AUROC comparison between nCLE, CEA, and EUS demonstrated that nCLE was the most efficient method for determining the diagnosis of PCLs. In our series, EUS was conclusive in only 53 % of PCLs, which was lower than previously described, whereas its accuracy and specificity were increased. In this trial, endosonographers favored an accurate diagnosis rather than a systematic answer. CEA titration was only possible on 71 % of the PCLs, highlighting the problem of collecting enough fluid for diagnostic tests in the absence of a large cavity and/or in case of thick or hemorrhagic cystic fluid [29]. With a cutoff value of 192 ng/mL, the diagnostic performance of CEA to differentiate mucinous from nonmucinous lesions corresponded to previously reported results [5] [7]. The specificity of CEA levels < 5 ng/mL for diagnosing benign cysts was lower than the previously reported specificity (0.83 vs. 0.95) [8]. This reflects the fact that no cases of BD-IPMNs and neuroendocrine neoplasms were present in the previously published meta-analysis [8].

The study confirmed the safety of nCLE in a large cohort. Acute pancreatitis occurred in 1.3 % (1/78) of the patients as in standard EUS-FNA procedures [29].

The impact of nCLE on patient management was not evaluated in this study; nevertheless, some points can be highlighted. nCLE was conclusive in 91 % of the patients who had already undergone an inconclusive EUS-FNA in the past (21/23) and was 100 % accurate (21 /21). Only 4.5 % of the patients with confirmed serous cystadenomas (1/22) underwent surgical resection due to a doubtful diagnosis, whereas 36 % of patients with serous cystadenoma usually undergo unnecessary resection due to diagnostic uncertainty [30]. This confirms that nCLE may be cost-effective, as recently reported in a French health economic evaluation [31].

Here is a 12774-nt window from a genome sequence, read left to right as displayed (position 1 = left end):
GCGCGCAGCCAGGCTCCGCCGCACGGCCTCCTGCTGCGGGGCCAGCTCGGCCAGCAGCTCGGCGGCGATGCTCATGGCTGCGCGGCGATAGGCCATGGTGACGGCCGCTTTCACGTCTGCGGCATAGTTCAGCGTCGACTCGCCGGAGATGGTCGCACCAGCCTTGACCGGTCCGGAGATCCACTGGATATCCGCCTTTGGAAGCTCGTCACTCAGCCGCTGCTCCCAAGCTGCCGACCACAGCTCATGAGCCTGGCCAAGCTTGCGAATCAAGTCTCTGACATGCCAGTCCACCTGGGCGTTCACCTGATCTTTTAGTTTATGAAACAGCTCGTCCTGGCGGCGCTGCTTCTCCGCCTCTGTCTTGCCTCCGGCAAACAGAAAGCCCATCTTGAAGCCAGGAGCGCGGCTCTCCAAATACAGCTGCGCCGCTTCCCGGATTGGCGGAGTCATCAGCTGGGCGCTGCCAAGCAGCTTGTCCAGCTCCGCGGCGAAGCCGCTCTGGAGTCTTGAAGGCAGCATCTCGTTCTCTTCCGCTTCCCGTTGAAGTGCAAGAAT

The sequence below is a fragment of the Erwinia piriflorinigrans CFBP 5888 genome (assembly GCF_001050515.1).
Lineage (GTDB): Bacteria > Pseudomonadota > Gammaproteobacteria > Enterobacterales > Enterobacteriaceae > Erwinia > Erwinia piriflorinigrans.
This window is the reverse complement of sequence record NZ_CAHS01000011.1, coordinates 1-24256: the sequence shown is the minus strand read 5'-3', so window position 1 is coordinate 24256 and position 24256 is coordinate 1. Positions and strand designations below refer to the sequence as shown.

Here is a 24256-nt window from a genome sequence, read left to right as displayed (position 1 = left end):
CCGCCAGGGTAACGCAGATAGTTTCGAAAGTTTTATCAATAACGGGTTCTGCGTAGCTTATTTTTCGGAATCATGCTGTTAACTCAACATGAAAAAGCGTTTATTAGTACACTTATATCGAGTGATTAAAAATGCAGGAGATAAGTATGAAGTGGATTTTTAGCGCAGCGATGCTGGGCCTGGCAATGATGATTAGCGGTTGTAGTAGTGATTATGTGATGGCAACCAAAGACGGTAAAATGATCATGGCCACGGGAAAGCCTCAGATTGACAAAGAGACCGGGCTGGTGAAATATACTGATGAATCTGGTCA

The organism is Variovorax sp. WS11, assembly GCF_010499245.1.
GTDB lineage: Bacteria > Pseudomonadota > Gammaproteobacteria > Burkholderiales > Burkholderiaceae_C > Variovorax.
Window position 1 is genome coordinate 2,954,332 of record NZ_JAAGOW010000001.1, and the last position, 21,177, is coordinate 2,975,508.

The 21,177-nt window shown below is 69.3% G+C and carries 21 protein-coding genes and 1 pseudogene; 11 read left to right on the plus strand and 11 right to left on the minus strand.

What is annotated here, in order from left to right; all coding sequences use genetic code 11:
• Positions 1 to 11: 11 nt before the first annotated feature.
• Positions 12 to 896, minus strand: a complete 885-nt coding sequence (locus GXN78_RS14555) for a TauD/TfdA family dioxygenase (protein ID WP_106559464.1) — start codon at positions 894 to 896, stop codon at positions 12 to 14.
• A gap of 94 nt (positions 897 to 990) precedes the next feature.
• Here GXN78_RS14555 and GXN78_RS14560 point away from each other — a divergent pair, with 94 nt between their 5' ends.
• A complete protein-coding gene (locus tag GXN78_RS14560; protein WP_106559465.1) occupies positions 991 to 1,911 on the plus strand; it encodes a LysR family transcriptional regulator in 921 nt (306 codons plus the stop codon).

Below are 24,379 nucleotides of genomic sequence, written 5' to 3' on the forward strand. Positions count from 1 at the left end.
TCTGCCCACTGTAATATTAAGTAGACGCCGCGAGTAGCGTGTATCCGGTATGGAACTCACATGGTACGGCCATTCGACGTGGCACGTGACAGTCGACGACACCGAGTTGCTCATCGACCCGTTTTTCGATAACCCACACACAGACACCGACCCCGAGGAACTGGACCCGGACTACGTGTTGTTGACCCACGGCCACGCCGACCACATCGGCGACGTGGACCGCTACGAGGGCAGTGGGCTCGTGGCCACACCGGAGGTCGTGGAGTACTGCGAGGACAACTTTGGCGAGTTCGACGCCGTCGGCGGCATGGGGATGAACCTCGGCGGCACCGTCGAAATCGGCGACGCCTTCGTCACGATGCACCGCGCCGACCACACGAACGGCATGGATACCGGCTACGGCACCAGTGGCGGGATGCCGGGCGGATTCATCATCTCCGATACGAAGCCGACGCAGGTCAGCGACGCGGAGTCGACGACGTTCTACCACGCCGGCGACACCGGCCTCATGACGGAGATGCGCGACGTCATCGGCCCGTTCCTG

The study has some limitations. First, we limited our performance analysis to pathologically confirmed pancreatic cysts because multidisciplinary review boards based on patient medical history, EUS examinations, biochemical measurements, and 3-years of follow-up would not have provided the same level of confidence. This induced a higher prevalence of premalignant lesions in resected PCLs and did not allow for assessment of the diagnostic performance of nCLE for pseudocysts. Second, because of ethical considerations that prevented systematic pancreatic resections, cytohistopathological analyses of cystic fluid were used as the reference standard in 50 % of patients with confirmed diagnoses. This should be discussed, as the specificity of this analysis was only 0.93 (0.67 – 1) in a large meta-analysis [7]. Nevertheless, we only included patients with diagnoses based on a centralized review performed by two blinded pathologists. The relevance of this process for increasing the specificity was confirmed by the perfect correlation between EUS-FNA cytohistopathological diagnoses and surgical histopathology in the 22 cases in which the results of both tests were available. Third, we did not compare nCLE with the pretest likelihood. Nevertheless, as nCLE was performed between the EUS and EUS-FNA procedures and analyses, this would have required a different study design. Fourth, nCLE and EUS were performed by the same endoscopist and therefore nCLE diagnosis may have been biased by the EUS findings. Finally, DNA-based markers or the string sign test were not assessed in the study and compared with nCLE, as these findings were published only after the start of the study [32] [33] [34].